Small Investments That Will Lead to Big Mutual Fund Returns
Best Mutual Funds and ETFs for Beginning Investors
Small investments can lead to big returns with mutual funds or exchange-traded funds (ETFs). Beginning investors can leverage time, compounding interest, and the timeless investment strategies used by the pros to build wealth. To do this, you can get started investing with mutual funds or ETFs with as little as $100.
Small Investments Add Up
Albert Einstein purportedly said, "Compound interest is the eighth wonder of the world. He who understands it, earns it. He who doesn't, pays it. Compound interest is the most powerful force in the universe." That's a strong statement from someone whose scientific findings made the atomic bomb possible.
For long-term investors, the biggest impact on the growth of an investment portfolio is not just investment selection; it's time and compound interest. The more time you have, the more fuel you add to the impact of compounding interest. Think of the snowball effect. You begin with a small ball of snow and begin rolling it. As you roll the ball forward, it gets larger. And the bigger it gets, the more snow it accumulates.
Here are the points to remember on how small investments can build wealth:
- Get started early: Time is your best friend with investing. The more time you have to invest, the more time compound interest has to work for you. As the saying goes, the best time to get started investing is yesterday, the second-best time is today, and the worst time to get started investing is tomorrow.
- Invest aggressively: The more time you have to invest, the more market risk you can take. This means that longer time horizons allow for a greater allocation to stock mutual funds and ETFs and that short-term fluctuations in the market are of little or no concern. Together with time, higher average returns will help you to boost the growth of your investment portfolio.
- Invest regularly: This introduces another timeless investing strategy, dollar-cost averaging (DCA), which is the regular and consistent addition of money to your investment account. Many investors start what's called a systematic investment plan, which commonly establishes a monthly fixed investment amount. This way, you will consistently buy shares of your investment, no matter which direction (up or down) the market is going in the short term. When the market is up, you'll buy shares at higher prices and when the market is down, you'll buy shares at lower prices.
- Keep expenses low: Even if you pick the best funds and you invest regularly, high expenses will erode at your returns and make it much harder to build wealth over time. Only buy no-load mutual funds or ETFs and look for low expense ratios. Also, try your best to only invest in funds that charge no commissions or transaction fees.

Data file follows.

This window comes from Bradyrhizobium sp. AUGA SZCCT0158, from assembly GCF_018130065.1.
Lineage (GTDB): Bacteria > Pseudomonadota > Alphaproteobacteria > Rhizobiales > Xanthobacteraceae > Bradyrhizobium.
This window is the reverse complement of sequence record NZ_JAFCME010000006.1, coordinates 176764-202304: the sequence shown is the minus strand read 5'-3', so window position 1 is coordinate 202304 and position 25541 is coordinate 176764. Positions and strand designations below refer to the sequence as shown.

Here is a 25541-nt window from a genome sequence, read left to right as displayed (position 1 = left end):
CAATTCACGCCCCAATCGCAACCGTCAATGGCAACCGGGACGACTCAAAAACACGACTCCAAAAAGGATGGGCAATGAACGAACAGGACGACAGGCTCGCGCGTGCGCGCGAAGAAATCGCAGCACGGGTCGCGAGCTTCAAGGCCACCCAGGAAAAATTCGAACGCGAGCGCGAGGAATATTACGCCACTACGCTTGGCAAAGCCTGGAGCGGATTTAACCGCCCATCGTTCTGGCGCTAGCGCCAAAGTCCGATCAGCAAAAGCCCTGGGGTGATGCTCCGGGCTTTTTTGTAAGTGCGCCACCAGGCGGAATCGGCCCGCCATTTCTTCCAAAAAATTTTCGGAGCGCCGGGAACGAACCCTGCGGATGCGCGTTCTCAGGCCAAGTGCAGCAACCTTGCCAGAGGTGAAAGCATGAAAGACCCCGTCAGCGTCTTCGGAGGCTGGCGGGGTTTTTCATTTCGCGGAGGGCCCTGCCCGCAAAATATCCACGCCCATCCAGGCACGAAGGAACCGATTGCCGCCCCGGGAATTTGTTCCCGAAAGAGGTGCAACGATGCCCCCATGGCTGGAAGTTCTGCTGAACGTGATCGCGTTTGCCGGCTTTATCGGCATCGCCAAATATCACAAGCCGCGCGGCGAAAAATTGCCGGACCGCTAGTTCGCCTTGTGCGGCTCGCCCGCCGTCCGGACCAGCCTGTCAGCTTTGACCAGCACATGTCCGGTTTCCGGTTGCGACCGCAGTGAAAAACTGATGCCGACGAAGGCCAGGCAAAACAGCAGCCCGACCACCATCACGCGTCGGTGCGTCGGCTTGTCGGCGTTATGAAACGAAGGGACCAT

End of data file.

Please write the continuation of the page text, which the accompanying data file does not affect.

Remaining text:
The more money you have invested, the more money you accumulate. Therefore, the bottom line on accumulating wealth for beginners is to get started as soon as possible, choose investments that have historically produced returns higher than inflation, and continue adding to savings on a regular basis.
Start With Mutual Funds
Some of the large mutual fund companies, such as Vanguard, require investors to make a minimum initial investment of $1,000 or more to get started in an individual account. However, if you invest in a mutual fund through a 401(k) plan, there is no minimum initial purchase requirement.
If you want to get started investing in mutual funds for as little as $100, some mutual funds companies will waive the higher initial investment amount if you purchase your mutual fund in an individual retirement account (IRA).
Charles Schwab is an online discount broker that requires no fee or minimum to open an account and buy shares of their mutual funds. If you want to start your mutual portfolio with a low-cost, diversified stock fund, you may want to consider Schwab S&P 500 Index (SWPPX).
Invest in ETFs
Most fund companies and brokerage firms allow you to buy ETFs for as little as the price of one share. However, keep in mind that ETFs trade like stocks, which means that there is usually a small commission that investors pay whenever shares are purchased.
So, if you're investing $100 per month and there's a $7 commission owed for each purchase, that equates to a 7% expense, which is extremely high. You'd need a 7% return on your ETF just to break even. To reiterate a previous point, be sure to only invest in mutual funds and ETFs that charge no commissions or transaction fees.
The Balance does not provide tax, investment, or financial services and advice. The information is being presented without consideration of the investment objectives, risk tolerance or financial circumstances of any specific investor and might not be suitable for all investors. Past performance is not indicative of future results. Investing involves risk including the possible loss of principal.